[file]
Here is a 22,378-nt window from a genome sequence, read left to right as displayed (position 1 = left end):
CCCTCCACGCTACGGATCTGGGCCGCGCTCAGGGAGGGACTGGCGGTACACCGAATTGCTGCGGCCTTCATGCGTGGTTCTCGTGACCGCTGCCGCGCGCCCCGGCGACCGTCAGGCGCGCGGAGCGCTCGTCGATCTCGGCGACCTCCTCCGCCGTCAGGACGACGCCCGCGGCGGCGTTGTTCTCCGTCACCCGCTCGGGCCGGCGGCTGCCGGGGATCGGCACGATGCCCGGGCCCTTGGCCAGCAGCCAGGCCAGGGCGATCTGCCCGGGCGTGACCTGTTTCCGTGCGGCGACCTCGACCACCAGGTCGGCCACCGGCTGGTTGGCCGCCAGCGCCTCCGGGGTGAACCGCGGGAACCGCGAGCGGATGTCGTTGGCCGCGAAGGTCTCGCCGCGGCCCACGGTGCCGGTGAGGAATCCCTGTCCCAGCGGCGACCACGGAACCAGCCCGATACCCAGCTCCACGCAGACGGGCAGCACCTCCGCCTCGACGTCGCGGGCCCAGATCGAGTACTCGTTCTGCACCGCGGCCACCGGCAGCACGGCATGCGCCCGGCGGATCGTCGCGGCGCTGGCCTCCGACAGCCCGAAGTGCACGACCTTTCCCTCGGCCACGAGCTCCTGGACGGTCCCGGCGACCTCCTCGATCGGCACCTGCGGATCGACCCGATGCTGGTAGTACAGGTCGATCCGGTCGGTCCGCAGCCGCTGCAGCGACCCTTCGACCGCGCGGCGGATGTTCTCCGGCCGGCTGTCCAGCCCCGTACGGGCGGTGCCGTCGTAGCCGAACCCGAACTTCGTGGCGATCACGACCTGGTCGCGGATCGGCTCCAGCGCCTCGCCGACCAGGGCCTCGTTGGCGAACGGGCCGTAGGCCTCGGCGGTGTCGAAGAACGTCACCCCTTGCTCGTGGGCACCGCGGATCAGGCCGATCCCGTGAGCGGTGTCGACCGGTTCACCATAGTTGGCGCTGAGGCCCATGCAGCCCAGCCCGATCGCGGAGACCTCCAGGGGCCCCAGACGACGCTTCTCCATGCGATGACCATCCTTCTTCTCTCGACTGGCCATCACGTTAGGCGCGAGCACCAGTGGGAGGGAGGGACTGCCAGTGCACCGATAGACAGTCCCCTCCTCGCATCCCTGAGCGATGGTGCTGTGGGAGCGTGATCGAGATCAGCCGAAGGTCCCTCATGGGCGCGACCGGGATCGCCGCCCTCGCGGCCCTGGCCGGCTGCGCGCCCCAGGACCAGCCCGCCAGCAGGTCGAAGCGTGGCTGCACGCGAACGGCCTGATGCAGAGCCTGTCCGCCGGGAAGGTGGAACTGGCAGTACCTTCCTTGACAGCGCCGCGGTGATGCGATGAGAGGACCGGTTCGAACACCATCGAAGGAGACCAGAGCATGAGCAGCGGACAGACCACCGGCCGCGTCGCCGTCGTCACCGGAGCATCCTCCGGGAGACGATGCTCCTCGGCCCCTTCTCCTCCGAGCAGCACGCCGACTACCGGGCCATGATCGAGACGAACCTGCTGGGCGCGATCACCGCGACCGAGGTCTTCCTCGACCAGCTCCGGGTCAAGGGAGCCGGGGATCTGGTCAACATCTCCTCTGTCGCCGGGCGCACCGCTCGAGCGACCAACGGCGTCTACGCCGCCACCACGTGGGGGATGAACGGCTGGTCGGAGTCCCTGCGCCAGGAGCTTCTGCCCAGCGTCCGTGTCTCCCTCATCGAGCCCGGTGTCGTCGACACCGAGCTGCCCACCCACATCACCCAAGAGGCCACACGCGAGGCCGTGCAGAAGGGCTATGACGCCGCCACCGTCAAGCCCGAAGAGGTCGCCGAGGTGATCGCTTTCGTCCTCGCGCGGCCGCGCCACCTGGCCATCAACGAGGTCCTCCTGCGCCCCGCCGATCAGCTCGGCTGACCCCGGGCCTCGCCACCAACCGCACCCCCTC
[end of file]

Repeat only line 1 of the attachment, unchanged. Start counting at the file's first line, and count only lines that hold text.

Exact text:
Here is a 22,378-nt window from a genome sequence, read left to right as displayed (position 1 = left end):